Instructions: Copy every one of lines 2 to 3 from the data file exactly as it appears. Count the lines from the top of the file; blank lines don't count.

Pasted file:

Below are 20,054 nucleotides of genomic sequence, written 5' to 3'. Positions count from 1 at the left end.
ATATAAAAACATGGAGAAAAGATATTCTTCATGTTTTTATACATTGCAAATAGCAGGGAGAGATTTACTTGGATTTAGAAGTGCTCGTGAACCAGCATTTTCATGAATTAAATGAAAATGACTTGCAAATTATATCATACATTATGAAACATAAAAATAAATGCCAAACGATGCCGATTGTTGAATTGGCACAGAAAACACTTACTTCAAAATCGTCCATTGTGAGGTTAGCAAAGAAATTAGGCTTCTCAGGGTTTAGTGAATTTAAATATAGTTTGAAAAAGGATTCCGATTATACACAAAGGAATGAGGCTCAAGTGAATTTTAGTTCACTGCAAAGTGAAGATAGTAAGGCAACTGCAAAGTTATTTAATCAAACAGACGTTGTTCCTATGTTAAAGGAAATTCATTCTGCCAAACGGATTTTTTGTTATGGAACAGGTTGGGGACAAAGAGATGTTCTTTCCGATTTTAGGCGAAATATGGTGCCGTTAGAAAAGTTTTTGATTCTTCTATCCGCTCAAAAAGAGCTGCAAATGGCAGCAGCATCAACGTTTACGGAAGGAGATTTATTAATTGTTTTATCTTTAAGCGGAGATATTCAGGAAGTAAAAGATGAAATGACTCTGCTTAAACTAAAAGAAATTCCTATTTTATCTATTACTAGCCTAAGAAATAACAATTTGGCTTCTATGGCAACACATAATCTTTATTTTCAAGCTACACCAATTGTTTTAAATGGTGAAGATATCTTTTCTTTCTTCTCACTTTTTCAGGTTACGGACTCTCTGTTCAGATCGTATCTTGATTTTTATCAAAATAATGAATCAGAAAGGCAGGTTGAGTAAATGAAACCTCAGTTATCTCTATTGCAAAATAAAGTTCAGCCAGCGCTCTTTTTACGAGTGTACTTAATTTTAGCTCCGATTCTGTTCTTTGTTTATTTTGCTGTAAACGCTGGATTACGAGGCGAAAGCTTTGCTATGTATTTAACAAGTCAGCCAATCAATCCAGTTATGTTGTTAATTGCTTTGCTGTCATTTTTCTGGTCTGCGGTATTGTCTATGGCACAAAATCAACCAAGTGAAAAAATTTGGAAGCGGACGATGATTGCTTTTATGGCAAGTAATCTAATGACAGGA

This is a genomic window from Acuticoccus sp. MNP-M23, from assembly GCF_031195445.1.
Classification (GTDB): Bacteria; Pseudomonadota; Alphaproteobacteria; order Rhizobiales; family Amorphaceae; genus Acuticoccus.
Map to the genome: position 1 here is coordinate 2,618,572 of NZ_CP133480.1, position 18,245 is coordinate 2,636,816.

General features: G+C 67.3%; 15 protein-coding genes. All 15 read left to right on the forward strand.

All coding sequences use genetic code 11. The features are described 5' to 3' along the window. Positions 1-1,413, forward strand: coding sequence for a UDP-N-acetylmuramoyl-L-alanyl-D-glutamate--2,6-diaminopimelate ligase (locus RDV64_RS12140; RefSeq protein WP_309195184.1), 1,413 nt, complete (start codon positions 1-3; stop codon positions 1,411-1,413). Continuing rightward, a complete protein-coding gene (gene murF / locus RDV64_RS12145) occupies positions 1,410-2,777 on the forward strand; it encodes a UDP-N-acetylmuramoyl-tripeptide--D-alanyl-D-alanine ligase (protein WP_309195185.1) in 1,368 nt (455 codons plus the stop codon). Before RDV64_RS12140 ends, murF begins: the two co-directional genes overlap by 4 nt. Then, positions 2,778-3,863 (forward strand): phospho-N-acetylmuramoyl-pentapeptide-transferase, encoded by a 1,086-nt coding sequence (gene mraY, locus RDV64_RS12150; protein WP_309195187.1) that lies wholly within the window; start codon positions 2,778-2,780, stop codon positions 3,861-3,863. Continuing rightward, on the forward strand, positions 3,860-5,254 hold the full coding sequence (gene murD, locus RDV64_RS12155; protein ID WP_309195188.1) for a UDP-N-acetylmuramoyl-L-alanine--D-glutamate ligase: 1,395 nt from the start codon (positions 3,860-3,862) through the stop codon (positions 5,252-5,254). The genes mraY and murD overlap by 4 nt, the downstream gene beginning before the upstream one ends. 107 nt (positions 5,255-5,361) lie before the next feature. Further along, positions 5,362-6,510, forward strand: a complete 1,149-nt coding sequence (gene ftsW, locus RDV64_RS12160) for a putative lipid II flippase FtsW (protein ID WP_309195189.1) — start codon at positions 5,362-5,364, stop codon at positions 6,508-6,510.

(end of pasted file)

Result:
ATATAAAAACATGGAGAAAAGATATTCTTCATGTTTTTATACATTGCAAATAGCAGGGAGAGATTTACTTGGATTTAGAAGTGCTCGTGAACCAGCATTTTCATGAATTAAATGAAAATGACTTGCAAATTATATCATACATTATGAAACATAAAAATAAATGCCAAACGATGCCGATTGTTGAATTGGCACAGAAAACACTTACTTCAAAATCGTCCATTGTGAGGTTAGCAAAGAAATTAGGCTTCTCAGGGTTTAGTGAATTTAAATATAGTTTGAAAAAGGATTCCGATTATACACAAAGGAATGAGGCTCAAGTGAATTTTAGTTCACTGCAAAGTGAAGATAGTAAGGCAACTGCAAAGTTATTTAATCAAACAGACGTTGTTCCTATGTTAAAGGAAATTCATTCTGCCAAACGGATTTTTTGTTATGGAACAGGTTGGGGACAAAGAGATGTTCTTTCCGATTTTAGGCGAAATATGGTGCCGTTAGAAAAGTTTTTGATTCTTCTATCCGCTCAAAAAGAGCTGCAAATGGCAGCAGCATCAACGTTTACGGAAGGAGATTTATTAATTGTTTTATCTTTAAGCGGAGATATTCAGGAAGTAAAAGATGAAATGACTCTGCTTAAACTAAAAGAAATTCCTATTTTATCTATTACTAGCCTAAGAAATAACAATTTGGCTTCTATGGCAACACATAATCTTTATTTTCAAGCTACACCAATTGTTTTAAATGGTGAAGATATCTTTTCTTTCTTCTCACTTTTTCAGGTTACGGACTCTCTGTTCAGATCGTATCTTGATTTTTATCAAAATAATGAATCAGAAAGGCAGGTTGAGTAAATGAAACCTCAGTTATCTCTATTGCAAAATAAAGTTCAGCCAGCGCTCTTTTTACGAGTGTACTTAATTTTAGCTCCGATTCTGTTCTTTGTTTATTTTGCTGTAAACGCTGGATTACGAGGCGAAAGCTTTGCTATGTATTTAACAAGTCAGCCAATCAATCCAGTTATGTTGTTAATTGCTTTGCTGTCATTTTTCTGGTCTGCGGTATTGTCTATGGCACAAAATCAACCAAGTGAAAAAATTTGGAAGCGGACGATGATTGCTTTTATGGCAAGTAATCTAATGACAGGA

This is a genomic window from Acuticoccus sp. MNP-M23, from assembly GCF_031195445.1.